Seeing Lee Krasner’s Collage Paintings & Other Works from 1938-1982

A notification from Kasmin Gallery alerted me to an exhibit that I was very excited to see: Lee Krasner: Collage Paintings 1938-1981

Lee Krasner is better known by some as the famed abstract expressionist painter Jackson Pollock‘s wife.

The exhibition was a tightly curated ensemble of works from the Pollock-Krasner Foundation and private collections.

I admit I was initially interested in seeing Krasner’s works as

1. I’ve read about more than experienced her,

2. I was intrigued by her relationship with Jackson Pollock as an artist and as a partner in life

and

3. I was interested in exploring how her works have influenced the style of Jackson Pollock and vice versa.

She is also known for her large canvas and Neo-cubist works, and while the exhibition primarily displays Lee Krasner’s collage paintings, I was able to see one or two paintings that reflected her other “periods” of style:

Both collage and cubist elements

Things to note if you have have the chance to visit Kasmin before it closes

A couple things caught the attention of my friend Georgia and I:

  • The way some had glass/plexi-glass on top and others didn’t. We wondered whether it had something to do with who owned the work that is being displayed; from what I’ve learned so far through self-teaching and asking peers in the art business, owners’ and collectors’ preferences sometimes have a lot of sway in regards to curatorial decisions.

Curious, I went up to the gallery assistant and asked him whether this work belonged to someone else and did not belong to the Pollock-Krasner Foundation

Verdict: It was in fact from the private collection of another!

  • Her changing artistic styles from monochrome to stark color contrasts.
  • Her heavy handed use of various materials; her interesting use of something that looks a lot like blue tape.
  • That she seemed to prefer more jagged, angular shapes vs Pollock’s round style of paint application. We did see some marks reminiscent of Pollock’s trademark shapes and textures in a couple of Lee Krasner’s paintings on display.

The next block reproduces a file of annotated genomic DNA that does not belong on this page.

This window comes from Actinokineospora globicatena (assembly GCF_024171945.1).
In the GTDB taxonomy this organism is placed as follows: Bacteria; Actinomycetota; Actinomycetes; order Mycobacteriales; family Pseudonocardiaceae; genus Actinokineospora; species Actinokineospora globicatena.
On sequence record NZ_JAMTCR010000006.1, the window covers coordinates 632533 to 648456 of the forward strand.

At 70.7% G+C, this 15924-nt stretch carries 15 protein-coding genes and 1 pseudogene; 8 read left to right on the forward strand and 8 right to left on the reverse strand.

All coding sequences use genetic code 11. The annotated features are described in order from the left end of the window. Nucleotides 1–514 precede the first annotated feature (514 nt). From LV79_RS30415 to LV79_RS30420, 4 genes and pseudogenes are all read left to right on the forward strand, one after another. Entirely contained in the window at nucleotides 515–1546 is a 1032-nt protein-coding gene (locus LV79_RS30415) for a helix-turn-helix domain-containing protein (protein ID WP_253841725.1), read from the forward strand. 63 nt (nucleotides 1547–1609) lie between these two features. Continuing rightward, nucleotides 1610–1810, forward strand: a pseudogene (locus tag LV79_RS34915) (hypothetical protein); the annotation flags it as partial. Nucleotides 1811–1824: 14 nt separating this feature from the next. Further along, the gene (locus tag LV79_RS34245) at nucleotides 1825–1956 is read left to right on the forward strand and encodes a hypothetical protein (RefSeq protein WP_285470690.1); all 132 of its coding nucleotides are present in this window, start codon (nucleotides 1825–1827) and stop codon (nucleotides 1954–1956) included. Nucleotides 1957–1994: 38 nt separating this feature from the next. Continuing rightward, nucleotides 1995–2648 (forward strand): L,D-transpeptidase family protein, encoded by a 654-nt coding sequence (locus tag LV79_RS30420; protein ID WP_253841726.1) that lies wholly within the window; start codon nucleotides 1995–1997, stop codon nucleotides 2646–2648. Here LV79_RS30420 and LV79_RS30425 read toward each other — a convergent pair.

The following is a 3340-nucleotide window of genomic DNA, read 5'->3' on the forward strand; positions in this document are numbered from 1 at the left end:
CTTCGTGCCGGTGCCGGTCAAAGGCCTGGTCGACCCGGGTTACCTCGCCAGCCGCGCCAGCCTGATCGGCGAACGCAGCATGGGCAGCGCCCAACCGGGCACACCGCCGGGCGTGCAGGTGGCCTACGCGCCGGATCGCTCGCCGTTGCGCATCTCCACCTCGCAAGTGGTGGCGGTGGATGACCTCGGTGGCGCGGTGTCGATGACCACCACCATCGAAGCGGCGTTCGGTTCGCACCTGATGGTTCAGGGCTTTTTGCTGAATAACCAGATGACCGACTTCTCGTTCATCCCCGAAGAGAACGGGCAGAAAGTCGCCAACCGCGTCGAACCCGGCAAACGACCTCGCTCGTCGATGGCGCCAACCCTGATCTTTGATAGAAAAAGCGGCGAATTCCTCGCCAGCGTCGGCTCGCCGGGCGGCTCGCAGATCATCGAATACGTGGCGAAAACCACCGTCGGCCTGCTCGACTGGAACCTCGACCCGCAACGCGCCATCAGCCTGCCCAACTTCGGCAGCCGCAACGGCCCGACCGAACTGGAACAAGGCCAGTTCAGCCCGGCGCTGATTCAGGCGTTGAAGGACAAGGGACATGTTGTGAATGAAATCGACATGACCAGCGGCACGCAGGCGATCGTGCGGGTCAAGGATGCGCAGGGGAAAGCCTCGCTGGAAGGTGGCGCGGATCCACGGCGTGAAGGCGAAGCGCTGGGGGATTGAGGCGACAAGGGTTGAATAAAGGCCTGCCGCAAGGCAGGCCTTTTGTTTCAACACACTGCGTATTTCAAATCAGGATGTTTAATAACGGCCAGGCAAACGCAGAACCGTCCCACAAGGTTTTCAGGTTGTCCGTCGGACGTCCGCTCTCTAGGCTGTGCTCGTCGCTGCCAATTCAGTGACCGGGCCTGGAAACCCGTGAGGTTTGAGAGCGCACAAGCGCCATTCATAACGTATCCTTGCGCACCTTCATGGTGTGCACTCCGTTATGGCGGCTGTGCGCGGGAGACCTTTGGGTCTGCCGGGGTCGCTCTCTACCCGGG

Bisous,

Soo

Best Works of Josef Albers at David Zwirner’s Albers and Morandi: Never Finished Exhibit

Josef Albers is a German artist I am a great fan of, him along with his German-American partner and fellow artist, Anni Albers. Both were students and teachers at the Bauhaus, with Josef specializing in abstract painting and Anni in textiles.

I can only dream of the kind of youth they had, studying under Johannes Itten (Swiss abstractionist painter, color theorist and part of the Weimar Bauhaus), brushing shoulders with Paul Klee and Wassily Kandinsky– becoming masters of crafts.

Thoughts:

Most of the painted layers for the square paintings were layered on from center to outwards. There were some where Albers changed up his layering process for, which was very interesting– occasionally he’ll make the smallest center square as the final (top) layer.

If anyone could help me get Josef Albers’ Midnight and Noon book (it’s sold out), I would be extremely grateful.

Very interesting in person:

morning day-dream

There’s a small part of me that always wonders if I pursued the creative route.. what would life have been like?

What would life be like with a partner who is equally or more in love with art? What it’d be like for us to chase visions and beauty

together.

September 2017: Art Shows to See

Here are some shows to be excited about and below is a view of my favorite works from the referenced artists. Look out for them if you go!

Suzan Frecon’s Oil Paintings, David Zwirner Gallery, 525 West 19th Street, New York (9/15)

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Campana Brothers: Hybridism, Friedman Benda Gallery, 515 West 26th St, New York

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Noah’s Chair, Noah’s Bench, 2017

 

 

Ad Reinhardt’s Blue Paintings, David Zwirner Gallery, 537 West 20th Street, New York

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Number 88 (Blue), 1950

 

 

Rodin at the Met, Metropolitan Museum of Art (9/16)

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The Age of Bronze, 1876